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Friday, 11 August, 2000, 06:35 GMT 07:35 UK
Motor neurone sufferer wins right to die
MND is a fatal nerve condition
Motor neurone disease cripples the body but not the mind
A teenager suffering from motor neurone disease has been told he has the right to die when he loses his final means of communication.

The 19-year-old, who has not been named, can only communicate his wishes to his parents and doctors by blinking his left eye.

A High Court Family Division judge on Thursday granted doctors a declaration that it would not be unlawful to withdraw life support from the man, known only as AK.

Motor neurone disease is a fatal nerve condition which cripples the body but not the mind. It kills three people in the UK every day.

Motor neurone disease
Three people in the UK die from MND every day
1,200 diagnosed every year
Life expectancy is two to five years
There is no cure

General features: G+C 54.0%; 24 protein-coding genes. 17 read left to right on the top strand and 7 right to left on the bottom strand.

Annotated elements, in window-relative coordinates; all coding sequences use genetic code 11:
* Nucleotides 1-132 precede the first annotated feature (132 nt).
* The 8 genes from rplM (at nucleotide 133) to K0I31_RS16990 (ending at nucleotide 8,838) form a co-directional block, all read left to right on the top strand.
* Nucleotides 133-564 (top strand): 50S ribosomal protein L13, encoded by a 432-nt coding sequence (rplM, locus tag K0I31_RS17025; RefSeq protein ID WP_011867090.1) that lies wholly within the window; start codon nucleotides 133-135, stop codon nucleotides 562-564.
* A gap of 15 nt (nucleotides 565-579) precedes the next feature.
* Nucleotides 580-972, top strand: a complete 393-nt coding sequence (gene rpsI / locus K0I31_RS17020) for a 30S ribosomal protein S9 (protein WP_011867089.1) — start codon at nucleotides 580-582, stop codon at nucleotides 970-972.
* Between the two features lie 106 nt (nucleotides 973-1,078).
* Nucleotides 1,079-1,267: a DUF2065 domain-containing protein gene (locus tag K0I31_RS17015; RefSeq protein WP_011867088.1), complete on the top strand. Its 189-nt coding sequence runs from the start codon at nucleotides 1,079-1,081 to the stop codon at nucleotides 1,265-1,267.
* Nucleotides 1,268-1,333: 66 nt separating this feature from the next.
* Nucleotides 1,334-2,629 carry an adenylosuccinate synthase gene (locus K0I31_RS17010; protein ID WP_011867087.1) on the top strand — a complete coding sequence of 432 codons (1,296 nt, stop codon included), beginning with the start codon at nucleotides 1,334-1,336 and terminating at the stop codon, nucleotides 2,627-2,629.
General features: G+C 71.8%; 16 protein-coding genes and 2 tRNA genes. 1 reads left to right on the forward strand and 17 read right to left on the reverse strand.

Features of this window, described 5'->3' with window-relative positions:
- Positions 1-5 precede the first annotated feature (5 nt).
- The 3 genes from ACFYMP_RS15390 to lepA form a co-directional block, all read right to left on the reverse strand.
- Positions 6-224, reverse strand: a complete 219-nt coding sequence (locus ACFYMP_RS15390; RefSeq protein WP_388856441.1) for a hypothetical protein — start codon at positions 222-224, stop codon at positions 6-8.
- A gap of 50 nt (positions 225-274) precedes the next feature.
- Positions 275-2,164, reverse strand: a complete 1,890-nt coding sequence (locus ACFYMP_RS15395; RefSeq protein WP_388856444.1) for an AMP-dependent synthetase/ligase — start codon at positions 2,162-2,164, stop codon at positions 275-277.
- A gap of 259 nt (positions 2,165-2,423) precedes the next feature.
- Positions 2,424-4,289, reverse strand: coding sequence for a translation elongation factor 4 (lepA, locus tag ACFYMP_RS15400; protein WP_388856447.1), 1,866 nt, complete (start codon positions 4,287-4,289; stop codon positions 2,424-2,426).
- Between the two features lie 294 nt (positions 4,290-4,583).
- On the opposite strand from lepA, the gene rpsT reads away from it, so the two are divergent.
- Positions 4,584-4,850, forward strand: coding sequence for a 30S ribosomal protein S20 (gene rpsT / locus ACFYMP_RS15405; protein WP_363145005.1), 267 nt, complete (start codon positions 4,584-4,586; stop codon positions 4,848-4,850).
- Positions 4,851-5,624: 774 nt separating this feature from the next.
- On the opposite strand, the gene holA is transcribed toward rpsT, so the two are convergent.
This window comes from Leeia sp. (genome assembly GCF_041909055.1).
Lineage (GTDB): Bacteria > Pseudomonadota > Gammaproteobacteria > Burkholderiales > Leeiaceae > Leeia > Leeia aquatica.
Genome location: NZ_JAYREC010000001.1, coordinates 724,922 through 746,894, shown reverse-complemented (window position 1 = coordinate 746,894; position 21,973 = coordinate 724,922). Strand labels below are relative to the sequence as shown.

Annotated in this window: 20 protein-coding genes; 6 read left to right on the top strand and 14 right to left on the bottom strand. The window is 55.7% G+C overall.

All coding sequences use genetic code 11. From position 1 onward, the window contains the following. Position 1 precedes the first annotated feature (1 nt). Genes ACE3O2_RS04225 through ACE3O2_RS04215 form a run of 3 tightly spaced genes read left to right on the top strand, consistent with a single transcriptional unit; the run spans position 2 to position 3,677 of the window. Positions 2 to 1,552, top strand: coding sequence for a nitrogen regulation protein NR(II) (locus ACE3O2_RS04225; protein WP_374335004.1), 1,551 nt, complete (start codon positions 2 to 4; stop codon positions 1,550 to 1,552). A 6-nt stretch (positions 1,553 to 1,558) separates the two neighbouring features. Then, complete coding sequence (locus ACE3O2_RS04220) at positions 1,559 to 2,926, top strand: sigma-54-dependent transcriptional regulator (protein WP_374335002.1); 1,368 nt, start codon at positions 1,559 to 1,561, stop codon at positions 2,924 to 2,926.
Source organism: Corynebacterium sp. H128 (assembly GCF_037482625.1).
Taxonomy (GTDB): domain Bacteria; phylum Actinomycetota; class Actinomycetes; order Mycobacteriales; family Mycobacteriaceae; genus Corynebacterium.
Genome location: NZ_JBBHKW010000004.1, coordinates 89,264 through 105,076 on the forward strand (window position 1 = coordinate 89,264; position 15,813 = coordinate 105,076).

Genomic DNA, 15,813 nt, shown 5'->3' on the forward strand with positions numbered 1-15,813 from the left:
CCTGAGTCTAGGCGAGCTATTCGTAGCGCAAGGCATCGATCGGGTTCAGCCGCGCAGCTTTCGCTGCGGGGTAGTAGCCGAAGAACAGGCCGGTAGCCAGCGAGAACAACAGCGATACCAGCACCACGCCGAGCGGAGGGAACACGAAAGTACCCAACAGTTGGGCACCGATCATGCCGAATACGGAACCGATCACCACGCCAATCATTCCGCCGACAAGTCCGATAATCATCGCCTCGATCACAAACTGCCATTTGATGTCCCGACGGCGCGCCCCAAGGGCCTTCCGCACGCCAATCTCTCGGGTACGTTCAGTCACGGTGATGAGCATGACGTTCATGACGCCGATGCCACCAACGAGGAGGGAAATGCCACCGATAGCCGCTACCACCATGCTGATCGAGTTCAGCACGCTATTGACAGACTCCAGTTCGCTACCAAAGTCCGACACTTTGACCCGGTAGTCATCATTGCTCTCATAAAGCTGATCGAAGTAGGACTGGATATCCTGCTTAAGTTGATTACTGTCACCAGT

AK told his family through "yes and no" blinks of his eye that he wants his artificial ventilation turned off if he loses the ability to communicate with the outside world.

His parents turned to the courts after a doctor in charge of AK's care was given conflicting advice on whether it would be legal to allow the teenager to die.

He has asked doctors to wait two weeks before acting in case his ability to communicate returns.

Healthy teenager

AK was a healthy teenager until he was struck down by the disease in 1998 and progressively lost the ability to move and speak.

In most cases sufferers die of respiratory failure.

The court was told that within a fortnight AK would have no ability left even to blink, leaving him "locked into" his body.

His senses would be intact but there would be no way of telling if he was in pain or what were his wishes.

Mr Justice Hughes praised everyone responsible for AK's "immaculate" care and said the teenager was capable of making up his own mind about his future and had done so "with some courage".

He said that it was clearly established in law that to ignore AK's wishes would be "positively unlawful".

The teenager is being cared for at home by his parents.

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11 May 99 | Euthanasia
Fighting for the right to die
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